"Most young lawyers take on too much work, not too little," says V&E's Walters. "It's like going to the grocery store when you're hungry. They hear about these problems and they say 'Man, that's fascinating. I can get into this car-distribution issue or this tax problem.' What they don't realize is that once they take on a project, they have to work hard to produce something of value for the client. It's easy to underestimate what it takes. Don't let your eyes overwhelm your stomach."
Just Say No
"If people ask you to do more and you're too busy, just tell them you'd be happy to do it, but you have a lot on your plate," says Walters. Don't worry about speaking up. "It's the partner's job to set your priorities."
Feel the Love
"Having multiple partners wanting to work with you," says V&E's Jim Meyer, "is a good sign."
Smell the Coffee
"When your telephone stops ringing," says Meyer, "that's a bad sign."
Do the Time
"There's a classic line," says V&E's Chapman: "'It doesn't matter how long you're here, we just want you to do great work.' That's just not true. Hours matter."
"It's critical to maintain a personal life or you'll burn out," says Weil's Lender. The trick is to build something into your life that's going to force you to get out of the office, he says. "I'm a Duke basketball fan. People know that's important to me. If someone asks to have a meeting at 6:30, I'll say, 'Look, there's a big game at 7. Is it okay if we reschedule?' Nine times out of ten, people will. You can't have twenty hobbies or fifteen teams, but you must have one thing." Think of yourself as a corporate athlete, adds Weil's Brad Scott. "Recharge your energy, so it's there to draw on when you need it."
Don't Be Perfect
A lot of young lawyers are perfectionists, says Jurgensmeyer. "They will work and work on, say, researching a memo and not want to let it go until it's perfect." Instead of searching for perfection, aim to develop a sense of cost versus benefit. "Will more work yield a meaningful improvement? If so, keep working. If not, stop." Follow the old saw "Don't let the perfect be the enemy of the good."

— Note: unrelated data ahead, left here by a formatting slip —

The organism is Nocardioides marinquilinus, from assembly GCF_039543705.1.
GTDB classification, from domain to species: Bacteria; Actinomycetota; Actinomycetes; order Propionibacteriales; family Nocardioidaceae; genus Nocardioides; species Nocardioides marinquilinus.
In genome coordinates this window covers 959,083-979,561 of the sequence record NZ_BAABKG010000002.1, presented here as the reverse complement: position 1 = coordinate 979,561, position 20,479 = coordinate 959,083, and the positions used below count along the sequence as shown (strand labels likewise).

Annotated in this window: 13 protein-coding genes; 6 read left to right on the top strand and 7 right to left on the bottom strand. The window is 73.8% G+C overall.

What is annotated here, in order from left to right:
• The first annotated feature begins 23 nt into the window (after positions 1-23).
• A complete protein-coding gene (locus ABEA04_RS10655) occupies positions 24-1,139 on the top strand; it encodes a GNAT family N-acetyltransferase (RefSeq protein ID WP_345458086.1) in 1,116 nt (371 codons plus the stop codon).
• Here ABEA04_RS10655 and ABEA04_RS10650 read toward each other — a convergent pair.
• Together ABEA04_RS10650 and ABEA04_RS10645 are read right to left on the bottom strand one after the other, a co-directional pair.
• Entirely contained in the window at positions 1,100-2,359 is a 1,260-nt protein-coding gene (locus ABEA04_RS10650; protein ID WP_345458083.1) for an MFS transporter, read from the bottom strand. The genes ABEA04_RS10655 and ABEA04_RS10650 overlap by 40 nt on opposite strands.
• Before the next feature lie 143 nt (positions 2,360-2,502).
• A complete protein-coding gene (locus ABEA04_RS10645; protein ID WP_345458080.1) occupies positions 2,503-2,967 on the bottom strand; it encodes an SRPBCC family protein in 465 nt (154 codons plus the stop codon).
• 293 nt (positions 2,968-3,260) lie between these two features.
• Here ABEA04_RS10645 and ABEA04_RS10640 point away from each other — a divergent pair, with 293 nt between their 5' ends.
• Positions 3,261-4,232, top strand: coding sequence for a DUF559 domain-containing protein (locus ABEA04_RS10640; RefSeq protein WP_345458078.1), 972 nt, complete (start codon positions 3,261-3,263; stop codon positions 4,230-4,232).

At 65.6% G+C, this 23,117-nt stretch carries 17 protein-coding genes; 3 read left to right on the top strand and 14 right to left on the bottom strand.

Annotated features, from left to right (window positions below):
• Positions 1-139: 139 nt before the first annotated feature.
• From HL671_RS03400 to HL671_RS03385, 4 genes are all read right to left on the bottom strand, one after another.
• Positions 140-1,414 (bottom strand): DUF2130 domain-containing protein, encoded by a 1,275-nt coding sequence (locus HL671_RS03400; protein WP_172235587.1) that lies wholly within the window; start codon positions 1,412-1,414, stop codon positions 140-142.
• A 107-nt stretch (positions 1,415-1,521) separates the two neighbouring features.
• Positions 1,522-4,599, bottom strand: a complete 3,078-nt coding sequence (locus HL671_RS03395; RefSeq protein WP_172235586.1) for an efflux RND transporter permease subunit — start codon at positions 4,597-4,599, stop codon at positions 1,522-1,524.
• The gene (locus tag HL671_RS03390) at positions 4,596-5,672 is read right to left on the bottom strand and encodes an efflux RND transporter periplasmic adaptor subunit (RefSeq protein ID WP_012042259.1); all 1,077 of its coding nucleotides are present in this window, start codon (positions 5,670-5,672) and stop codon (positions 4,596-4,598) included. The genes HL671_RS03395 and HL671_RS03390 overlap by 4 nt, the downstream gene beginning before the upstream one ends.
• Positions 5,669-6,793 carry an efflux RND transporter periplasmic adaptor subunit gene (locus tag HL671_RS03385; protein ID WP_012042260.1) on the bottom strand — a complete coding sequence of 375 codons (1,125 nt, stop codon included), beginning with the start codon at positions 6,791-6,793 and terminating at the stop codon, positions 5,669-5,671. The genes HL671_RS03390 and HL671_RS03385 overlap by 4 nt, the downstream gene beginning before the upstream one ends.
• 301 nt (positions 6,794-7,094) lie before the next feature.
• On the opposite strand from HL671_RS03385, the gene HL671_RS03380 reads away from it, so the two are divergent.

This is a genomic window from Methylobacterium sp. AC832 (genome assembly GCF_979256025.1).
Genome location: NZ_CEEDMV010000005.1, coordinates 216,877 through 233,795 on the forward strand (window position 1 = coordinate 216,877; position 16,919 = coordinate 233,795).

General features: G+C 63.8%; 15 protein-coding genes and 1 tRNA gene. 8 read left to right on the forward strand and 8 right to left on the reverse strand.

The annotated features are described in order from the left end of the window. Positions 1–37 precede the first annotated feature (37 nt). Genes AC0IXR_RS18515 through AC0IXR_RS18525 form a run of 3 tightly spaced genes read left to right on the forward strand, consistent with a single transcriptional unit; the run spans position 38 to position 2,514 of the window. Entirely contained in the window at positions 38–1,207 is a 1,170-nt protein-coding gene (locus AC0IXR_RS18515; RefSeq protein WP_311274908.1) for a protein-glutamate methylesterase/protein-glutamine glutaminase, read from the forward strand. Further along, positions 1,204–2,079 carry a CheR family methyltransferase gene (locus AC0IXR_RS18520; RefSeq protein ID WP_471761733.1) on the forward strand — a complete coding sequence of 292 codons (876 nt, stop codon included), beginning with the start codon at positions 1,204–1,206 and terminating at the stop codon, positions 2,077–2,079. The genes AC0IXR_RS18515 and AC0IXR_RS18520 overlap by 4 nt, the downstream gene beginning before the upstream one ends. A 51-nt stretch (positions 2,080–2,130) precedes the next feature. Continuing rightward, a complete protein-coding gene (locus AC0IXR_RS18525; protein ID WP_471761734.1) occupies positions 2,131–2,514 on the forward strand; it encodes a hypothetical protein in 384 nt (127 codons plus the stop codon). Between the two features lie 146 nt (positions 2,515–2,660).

Do Be Perfect
"Young lawyers often are not trained to be thorough and precise," says Chapman. "Their law school exams involved throwing as much intellectual stuff on the wall as they could." But in the real world, says Chapman, "sweat the details. The details matter enormously."
Associates tend to underestimate their billable hours, says Walters. They work in the library for three hours but they don't find their case, so they put down only an hour and a half. "Part of the reason for that is guilt. You come out of school, look at your billable hours and say 'Gosh, I just charged this client $1,000 for what I did before lunch.' That can be hard to swallow. Ultimately, though, the decision is usually not the associate's. It's the billing attorney's."
Hit the Deadline
"It's a fundamental law of firm life," says Chapman. "If somebody you're working for needs something at a certain time, get it to him. It's rare that an associate who misses deadlines in the first three months of practicing law ends up being successful."
Sound Alarms Early
If you must miss a deadline, "give me the heads-up early," says Jurgensmeyer. "Nobody likes surprises. Say 'I've got a real problem and this just isn't going to work out.' As long as you don't do it often, and as long as you give me enough time to find a solution, it shouldn't be a big deal."
Cross the T's
"Something I find extremely annoying," says Walters, "is when somebody gives me a document and says 'It's not really finished, but I know you're going to revise it, so I'm giving it to you anyway.' That's just like missing a deadline."
Finish, Finish, Finish